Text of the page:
Sometimes a person with dementia can lose their inhibitions and may behave in ways that others find embarrassing.
- Changes in behaviour
- What causes changes in behaviour?
- Reducing and managing behaviour that challenges
- Agitation including restlessness
- Repetitive behaviour and dementia
- Shouting and screaming
- Sleep disturbance and waking up at night
- Sundowning and dementia
- Hiding, hoarding and losing things
- Trailing, following and checking
- You are here: Losing inhibitions
- Behaviour changes - useful organisations
Losing inhibitions can include being rude, saying things that aren’t appropriate (for example that someone is overweight), talking to strangers, undressing in public, and apparent sexual disinhibition (for example touching themselves inappropriately in public).
This can be embarrassing and distressing for both the person with dementia and those around them. They may not understand that what they are doing is inappropriate. It is unlikely that they are being inappropriate on purpose. Always respect the person and their dignity, and try not to cause them any distress.
Some common causes of a person losing their inhibitions include:
- certain causes of dementia and the area of the brain that is affected. For example, some people with frontotemporal dementia (FTD) lose inhibitions because of damage to the frontal lobes in the brain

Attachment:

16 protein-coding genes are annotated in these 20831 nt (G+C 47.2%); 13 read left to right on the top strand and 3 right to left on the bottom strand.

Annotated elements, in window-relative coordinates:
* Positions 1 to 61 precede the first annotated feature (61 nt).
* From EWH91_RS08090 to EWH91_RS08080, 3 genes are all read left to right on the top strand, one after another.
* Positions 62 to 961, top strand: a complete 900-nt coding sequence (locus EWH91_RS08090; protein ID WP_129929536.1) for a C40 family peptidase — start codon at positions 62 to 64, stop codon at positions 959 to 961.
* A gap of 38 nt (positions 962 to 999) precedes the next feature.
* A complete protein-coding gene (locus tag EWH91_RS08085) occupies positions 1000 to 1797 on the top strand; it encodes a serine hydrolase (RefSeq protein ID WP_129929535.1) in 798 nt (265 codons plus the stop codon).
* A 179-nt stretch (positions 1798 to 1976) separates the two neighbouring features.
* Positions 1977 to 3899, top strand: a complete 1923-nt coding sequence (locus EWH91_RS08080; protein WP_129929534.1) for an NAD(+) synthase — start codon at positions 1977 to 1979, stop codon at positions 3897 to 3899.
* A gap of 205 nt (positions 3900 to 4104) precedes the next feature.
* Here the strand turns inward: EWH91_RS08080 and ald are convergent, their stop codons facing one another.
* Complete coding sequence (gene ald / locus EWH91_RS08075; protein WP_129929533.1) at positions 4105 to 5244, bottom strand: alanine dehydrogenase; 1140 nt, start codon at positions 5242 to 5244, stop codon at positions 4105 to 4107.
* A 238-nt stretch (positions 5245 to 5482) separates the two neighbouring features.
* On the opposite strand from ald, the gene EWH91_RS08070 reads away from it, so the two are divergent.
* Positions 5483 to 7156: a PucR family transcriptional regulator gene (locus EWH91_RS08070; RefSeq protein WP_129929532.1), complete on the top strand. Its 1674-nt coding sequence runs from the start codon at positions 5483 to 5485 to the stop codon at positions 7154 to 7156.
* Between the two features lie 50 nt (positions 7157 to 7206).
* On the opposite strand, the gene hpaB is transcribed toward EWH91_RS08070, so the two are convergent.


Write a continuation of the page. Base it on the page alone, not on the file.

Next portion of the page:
- needing the toilet (which may explain why they’re touching themselves) or being too hot (which may explain why they’re undressing)
- boredom or wanting to talk to someone
- sexual frustration.
Want to know more about frontotemporal dementia?
Read more about frontotemporal dementia (FTD)
Embarrassing situations – tips for carers
- Try to stay calm and remember the person is not behaving like this on purpose.
- In some situations it may help to think about whether the behaviour really matters. For example, in some situations talking to strangers may not be a problem. The person may be meeting a need to be social and the stranger may be happy to talk to them.
- Try gently distracting the person.
- Be aware of possible triggers for certain behaviours. If you know what these are you may be able to prevent the behaviour from happening in the first place. For example, if someone behaves in a sexually inappropriate way when you help them to get changed, they might be misinterpreting your actions. Try to change how you approach the situation and see if this helps.
- If the person is undressing, take them somewhere private, and check whether they are too hot, uncomfortable, or want to use the toilet.
- If the person behaves rudely, don’t attempt to argue or correct the behaviour. Try to distract their attention.
- It may help to explain to other people why the person is behaving in that way. They may be more understanding if they know why something happens and they may have some suggestions to help find solutions.
The person may find it useful to carry one of our Helpcards to show people.
Changes in behaviour are common in people with dementia. However, by looking at the meaning behind the behaviour and considering what may be causing it, you may find ways of providing support for them that can help you both to manage difficult situations.
Carers – looking after yourself
Make sure that you look after your own wellbeing and get support for your needs.